Development Sessions

Working in Open Cobalt

Open Cobalt is based on the Squeak implementation of the Smalltalk language. The current Squeak and Open Cobalt developers tools are more fully described on the Squeak swiki.

Several different strategies should be used for maintaining code in Squeak and Open Cobalt. This section describes a progression from a very simple strategy to a more complex one. Here are some basic guidelines:
1. It's very important to keep a clean backup image so that you can have a reasonable point to fall back to should problems be encountered.
2. Note that saving the new code before testing is the safest way to make sure that major changes are not lost if a disastrous error occurs.
3. It is generally not a good idea to save a working image with a 3D/OpenGL display active.

A Very Simple Squeak Session

A very simple Squeak development session would just load an image, make some changes using a class browser, save a new or the same working image, and test out the changes.

A More Advanced Squeak Session

A more advanced Squeak development cycle uses changeSets as code deltas and probably at least 2 saved images, a clean stable image and a working development image. The biggest reason for using changeSets is that they are usually much smaller than a full image file, and therefore easier to exchange with other developers.
So a more advanced development session using traditional Squeak goes like this:
1. Start up Squeak with a clean image file.
2. Optionally use a file browser to open a local working directory and load the changeset(s) under development.
3. Using a class browser and possibly other development tools, make changes to the code in the class(es) being developed.
4. Save a working image.
5. Test the new code.
6. Repeat the last few steps until the desired consistency is reached.
7. Using a single or dual change sorter, save a newly updated version of the changeset(s) under development back to the working directory. Changesets with the same name have an automatically incremented version number in the file name.

A Simple Cobalt Session

Instead of changesets, current Open Cobalt development uses Monticello as the code repository because of its more flexible versioning capability. The Open Cobalt repository is located here.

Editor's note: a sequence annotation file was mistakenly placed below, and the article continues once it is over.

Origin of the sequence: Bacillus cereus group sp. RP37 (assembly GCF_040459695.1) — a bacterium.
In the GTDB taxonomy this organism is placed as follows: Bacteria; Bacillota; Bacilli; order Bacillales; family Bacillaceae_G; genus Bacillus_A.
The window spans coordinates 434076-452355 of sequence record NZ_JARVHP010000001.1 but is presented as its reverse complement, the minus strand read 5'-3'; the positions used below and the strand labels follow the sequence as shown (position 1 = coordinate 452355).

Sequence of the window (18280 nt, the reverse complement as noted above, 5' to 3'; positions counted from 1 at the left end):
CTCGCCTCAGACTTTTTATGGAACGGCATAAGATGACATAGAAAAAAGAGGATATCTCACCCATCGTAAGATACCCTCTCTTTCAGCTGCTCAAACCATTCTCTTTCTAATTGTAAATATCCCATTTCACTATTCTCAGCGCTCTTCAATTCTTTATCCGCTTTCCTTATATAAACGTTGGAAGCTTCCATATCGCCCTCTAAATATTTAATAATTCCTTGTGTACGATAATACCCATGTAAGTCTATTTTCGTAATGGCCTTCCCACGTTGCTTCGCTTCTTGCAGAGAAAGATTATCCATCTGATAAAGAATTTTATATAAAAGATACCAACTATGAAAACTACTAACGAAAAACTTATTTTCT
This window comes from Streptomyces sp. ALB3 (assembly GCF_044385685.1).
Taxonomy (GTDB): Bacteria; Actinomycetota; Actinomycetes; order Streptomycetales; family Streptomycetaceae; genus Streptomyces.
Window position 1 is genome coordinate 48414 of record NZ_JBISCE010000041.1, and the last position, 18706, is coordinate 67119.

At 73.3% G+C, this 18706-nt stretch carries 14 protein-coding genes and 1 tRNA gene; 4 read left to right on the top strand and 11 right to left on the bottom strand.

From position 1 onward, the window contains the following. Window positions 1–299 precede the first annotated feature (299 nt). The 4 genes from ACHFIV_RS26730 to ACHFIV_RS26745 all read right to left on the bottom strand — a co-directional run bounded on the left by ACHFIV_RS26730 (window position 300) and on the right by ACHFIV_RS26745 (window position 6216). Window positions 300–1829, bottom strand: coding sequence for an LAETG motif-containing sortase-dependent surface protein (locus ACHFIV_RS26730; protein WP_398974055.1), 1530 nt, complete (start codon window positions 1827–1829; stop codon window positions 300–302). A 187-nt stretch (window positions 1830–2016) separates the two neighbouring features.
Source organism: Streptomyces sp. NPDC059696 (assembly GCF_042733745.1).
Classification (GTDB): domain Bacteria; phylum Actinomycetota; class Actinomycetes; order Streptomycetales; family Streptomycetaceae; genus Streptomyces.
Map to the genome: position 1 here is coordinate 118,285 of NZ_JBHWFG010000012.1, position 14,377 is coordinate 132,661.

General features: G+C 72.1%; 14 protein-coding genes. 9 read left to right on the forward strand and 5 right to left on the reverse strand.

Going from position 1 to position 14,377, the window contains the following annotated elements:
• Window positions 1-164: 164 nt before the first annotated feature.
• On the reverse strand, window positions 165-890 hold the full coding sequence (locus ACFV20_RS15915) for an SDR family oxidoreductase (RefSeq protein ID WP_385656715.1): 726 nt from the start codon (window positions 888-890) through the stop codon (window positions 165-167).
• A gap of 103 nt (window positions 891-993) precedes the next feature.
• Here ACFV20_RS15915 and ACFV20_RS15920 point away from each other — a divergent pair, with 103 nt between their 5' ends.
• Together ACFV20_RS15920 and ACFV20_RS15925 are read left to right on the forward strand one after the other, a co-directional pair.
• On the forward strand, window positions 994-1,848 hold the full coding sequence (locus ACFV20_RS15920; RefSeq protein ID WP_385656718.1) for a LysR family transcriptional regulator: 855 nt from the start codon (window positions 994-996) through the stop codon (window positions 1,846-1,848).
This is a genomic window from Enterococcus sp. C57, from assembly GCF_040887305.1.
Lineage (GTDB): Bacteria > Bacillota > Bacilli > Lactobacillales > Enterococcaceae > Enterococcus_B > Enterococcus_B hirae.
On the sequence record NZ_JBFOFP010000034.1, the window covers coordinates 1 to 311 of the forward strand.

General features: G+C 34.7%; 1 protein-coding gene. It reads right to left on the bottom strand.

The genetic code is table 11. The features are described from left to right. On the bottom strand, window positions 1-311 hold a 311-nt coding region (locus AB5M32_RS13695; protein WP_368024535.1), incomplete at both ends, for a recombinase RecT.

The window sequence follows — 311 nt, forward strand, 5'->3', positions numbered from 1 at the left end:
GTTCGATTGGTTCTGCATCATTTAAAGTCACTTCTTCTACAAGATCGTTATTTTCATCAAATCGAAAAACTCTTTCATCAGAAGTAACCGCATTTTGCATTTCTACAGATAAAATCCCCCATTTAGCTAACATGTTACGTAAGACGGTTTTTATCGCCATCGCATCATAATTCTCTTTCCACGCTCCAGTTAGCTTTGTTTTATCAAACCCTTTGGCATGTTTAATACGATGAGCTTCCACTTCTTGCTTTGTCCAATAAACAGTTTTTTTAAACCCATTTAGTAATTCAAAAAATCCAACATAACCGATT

A very simple development session using Monticello goes like this:
1. Start up Open Cobalt with a clean image file.
2. Using the Monticello browser, open a local or shared repository and load the package(s) under development.
3. Using a class browser and possibly other development tools, make changes to the code from the package(s).
4. Using the Monticello browser, save a newly updated version of the package(s) under development back to its original repository.
5. Test the new code.

A More Advanced Cobalt Session

It is entirely possible to use a hybrid of the traditional Squeak development and the Cobalt development, possibly saving a working image during intermediate development sessions and then saving the Monticello package only when development and testing reaches a milestone.

So a more advanced development session using Open Cobalt would go like this:
1. Start up Open Cobalt with a clean image file.
2. Optionally use the Monticello browser to open a local or shared repository and load the package(s) under development.
3. Using a class browser and possibly other development tools, make changes to the code in the class(es) being developed.
4. Save a working image.
5. Test the new code.
6. Repeat the last few steps until the desired consistency is reached.
7. Using the Monticello browser, save a newly updated version of the package(s) under development back to the repository.


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